For Kai, what we get is an initially rowdy kid who over the course of the series grows in determination and willingness to fulfill the big shoes that he's put himself in as the only pupil of the famous, now retired professional pianist, Sousuke Ajino. As the only pianist who can bring out the sound of the Piano of the Forest (which is quite literally a piano in the forest), what we see in Kai is a natural genius who starts to come into his own only after the hardships he endures being a child born in the slums of 'Forest's Edge'. That's not to say that he's without flaws, as the show stagnates him once he's achieved a level of renown towards the middle of the series, making it seem like at face value that all we got with Kai prior is all we'll get.
Shuhei however is on the opposite end of the spectrum as his formal upbringing gives him less development early on, then whales on him later as his anxiety and crippling inferiority complex breaks the guy after hearing Kai play over and over again. The relationship he has with Kai is complex, as not only are the two are friends and rivals, but Shuhei spends much of his time in the spotlight trying to get out of the shadow he sees himself in when compared to his fellow pianist. The only issue here is how little he seems to change, or rather, how little the show focuses on him making that change. Shuhei isn't really in the show's focal point for most of it, which given how many struggles he has later on in the series, doesn't seem right given the imbalance in screentime. (Though I suppose that COULD be a metaphor.)
As for the side cast, what we have is split between the characters who act as the two boys' influences as family, mentors, and friends, and the other pianists who for the most part get shafted and/or aren't important cause we've known them for far less longer and as such don't really care about them. Characters like Kai's mother, Sousuke Ajino, and Shuhei's parents are prime examples of those that get attention put into them as they have minute forms of development alongside the boys, and everyone else really doesn't matter. Which is really a shame cause Takako, a girl who is also a budding pianist, had a lot of potential to round out a trio, but unfortunately doesn't contribute much to the story to warrant something like that to happen.
+ Two very well-made protagonists
- Focus and development of protagonists could've been better presented
- Most of the side cast doesn't matter
Produced by a branch of Studio Gainax called "Fukushima Gainax", Piano no Mori looks...bad. In a sense. I'll explain. The art for the series is primarily comprised of a lighter color palette that's could almost be completely white given how bright everything is, and the character designs for a majority of the characters have a nice simplicity to them that looks good. Because of this style, the backgrounds having an almost painting-like appearance to them and gave the show a nice sense of whimsy reflective of a show that's about showing how magical music can be.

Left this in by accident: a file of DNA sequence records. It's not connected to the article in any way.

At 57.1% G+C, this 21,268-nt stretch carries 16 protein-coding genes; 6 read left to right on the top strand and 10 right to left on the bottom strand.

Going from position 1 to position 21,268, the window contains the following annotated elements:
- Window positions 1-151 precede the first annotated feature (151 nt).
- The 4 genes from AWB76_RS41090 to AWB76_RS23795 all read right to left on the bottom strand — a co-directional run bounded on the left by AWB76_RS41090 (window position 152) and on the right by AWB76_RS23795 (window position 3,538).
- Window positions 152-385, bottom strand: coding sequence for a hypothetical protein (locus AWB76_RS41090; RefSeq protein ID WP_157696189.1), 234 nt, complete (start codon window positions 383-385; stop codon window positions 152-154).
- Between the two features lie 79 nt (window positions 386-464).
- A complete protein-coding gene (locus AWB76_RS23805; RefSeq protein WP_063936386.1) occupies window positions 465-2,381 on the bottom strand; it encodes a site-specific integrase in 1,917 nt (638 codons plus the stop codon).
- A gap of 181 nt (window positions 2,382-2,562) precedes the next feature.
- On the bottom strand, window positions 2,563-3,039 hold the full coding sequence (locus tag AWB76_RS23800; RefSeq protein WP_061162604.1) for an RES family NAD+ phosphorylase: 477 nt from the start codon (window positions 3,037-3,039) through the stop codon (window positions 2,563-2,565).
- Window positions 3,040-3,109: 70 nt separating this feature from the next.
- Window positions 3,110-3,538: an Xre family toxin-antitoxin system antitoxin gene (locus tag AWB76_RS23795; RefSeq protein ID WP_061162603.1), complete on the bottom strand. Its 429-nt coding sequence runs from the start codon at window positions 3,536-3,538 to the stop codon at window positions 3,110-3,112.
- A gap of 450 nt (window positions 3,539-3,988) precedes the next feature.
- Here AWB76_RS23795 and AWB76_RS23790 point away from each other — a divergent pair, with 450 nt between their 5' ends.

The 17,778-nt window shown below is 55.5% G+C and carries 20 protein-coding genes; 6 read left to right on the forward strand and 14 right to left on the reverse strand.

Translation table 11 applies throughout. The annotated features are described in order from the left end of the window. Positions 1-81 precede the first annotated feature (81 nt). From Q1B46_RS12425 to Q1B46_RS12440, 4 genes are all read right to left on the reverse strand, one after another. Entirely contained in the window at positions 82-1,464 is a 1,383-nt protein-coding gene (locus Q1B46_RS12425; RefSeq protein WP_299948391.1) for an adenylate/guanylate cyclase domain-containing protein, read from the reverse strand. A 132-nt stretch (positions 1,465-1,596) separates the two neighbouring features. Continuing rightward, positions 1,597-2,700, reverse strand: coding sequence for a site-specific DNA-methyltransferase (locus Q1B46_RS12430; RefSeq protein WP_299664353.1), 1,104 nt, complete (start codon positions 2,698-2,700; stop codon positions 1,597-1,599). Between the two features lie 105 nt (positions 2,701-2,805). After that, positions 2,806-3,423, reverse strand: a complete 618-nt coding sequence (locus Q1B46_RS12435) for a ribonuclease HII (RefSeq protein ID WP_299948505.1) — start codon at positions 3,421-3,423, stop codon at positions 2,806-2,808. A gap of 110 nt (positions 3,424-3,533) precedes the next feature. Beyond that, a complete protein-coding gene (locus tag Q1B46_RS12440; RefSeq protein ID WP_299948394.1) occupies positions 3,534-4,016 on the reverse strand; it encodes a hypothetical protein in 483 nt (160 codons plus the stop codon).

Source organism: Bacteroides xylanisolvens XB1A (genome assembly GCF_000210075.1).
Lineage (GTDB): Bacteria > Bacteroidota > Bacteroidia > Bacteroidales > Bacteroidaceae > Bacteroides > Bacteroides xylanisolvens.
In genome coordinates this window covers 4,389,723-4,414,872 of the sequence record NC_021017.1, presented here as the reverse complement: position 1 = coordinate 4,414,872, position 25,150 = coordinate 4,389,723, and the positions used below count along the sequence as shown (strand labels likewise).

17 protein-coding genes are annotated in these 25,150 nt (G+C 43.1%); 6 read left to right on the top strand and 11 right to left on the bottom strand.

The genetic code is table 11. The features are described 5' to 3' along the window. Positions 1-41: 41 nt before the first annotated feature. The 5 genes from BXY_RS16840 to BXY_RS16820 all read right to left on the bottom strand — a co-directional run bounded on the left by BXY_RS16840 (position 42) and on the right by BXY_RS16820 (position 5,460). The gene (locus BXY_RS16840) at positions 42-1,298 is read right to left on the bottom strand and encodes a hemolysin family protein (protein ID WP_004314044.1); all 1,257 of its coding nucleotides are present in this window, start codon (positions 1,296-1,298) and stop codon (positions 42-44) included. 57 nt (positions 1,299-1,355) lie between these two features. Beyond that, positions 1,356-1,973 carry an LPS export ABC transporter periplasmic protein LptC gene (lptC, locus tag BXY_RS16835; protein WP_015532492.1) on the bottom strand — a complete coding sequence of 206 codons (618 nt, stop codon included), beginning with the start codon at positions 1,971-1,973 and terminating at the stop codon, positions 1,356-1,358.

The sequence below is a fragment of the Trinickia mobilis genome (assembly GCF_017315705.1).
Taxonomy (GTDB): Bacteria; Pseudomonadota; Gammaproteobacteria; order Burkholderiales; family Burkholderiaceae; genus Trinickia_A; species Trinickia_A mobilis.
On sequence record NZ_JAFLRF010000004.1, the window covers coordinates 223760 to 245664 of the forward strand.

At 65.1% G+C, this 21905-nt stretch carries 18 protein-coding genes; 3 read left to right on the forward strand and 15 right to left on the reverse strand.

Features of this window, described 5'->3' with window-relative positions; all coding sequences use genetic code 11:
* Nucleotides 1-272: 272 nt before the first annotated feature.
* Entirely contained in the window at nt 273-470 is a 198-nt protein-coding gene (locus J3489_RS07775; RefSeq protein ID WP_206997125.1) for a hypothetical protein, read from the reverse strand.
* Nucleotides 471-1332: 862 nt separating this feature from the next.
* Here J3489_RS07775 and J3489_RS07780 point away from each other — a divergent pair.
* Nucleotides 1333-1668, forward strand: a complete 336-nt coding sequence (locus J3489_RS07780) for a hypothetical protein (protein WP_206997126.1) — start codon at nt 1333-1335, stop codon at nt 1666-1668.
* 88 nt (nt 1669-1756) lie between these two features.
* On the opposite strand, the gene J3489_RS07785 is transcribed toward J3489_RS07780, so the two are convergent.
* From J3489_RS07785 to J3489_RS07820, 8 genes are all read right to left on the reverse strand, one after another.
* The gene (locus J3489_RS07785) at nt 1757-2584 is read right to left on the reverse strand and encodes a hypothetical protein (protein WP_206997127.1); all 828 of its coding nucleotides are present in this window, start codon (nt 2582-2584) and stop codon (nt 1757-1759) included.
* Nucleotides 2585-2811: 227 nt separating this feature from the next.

On the flipside though, there're several aspects of the art that irk me. For one thing, lips. There're several characters with outright ugly designs, and this is primarily because some characters have horrendous lip designs that make them look ugly, either making a thick ring around a character's mouth, or drawing sideways threes around the mouth to symbolize thick lips.
On top of that, Piano no Mori heavily utilizes CG in its piano playing scenes. Now granted, this is a smart shortcut, as they save costs while getting amazing shots of fingers flying across the keys as the characters are playing. But from a visual perspective, this just doesn't look all that great. This is further proven because in doing research for comparisons, the movie version had drawn animation for the playing scenes, which looks infinitely better.
+ Nice, simple artwork
- Artwork however looks bad at times
- CG for playing looks terrible
I have been disappointed by music anime not delivering on the 'Sound' aspect before. Thankfully Piano no Mori is not in that category, or else I would've seriously had to reconsider my affection for music-based shows.
The opening is just a simple piano instrumental piece accompanied by a small orchestra behind it in order to give it that bit of grand flair. It's a short and sweet piece that honestly is a lot better than most OPs cause it not only fits the show it's attached to, but it has the unique quality of just being an orchestral piece compared to what most shows do by introducing the audience to a new J-pop piece. By contrast, we have Aoi Yuuki's "Kaeru Basho ga Aru to Iu Koto" which is...an interesting piece. It's a mystical piece with a mix of wonder, soft sounds, and an medium tempo that's cheerful with a recognizable beat but also really contrasts the OP which makes it seem like such a strange partner.
But the real star in the sound department are the numerous Chopin pieces and other classical works that are sprinkled throughout the show. Pieces that for all intents and purposes give truth to the 'Piano' part of the show's name.
+ Good tracks all around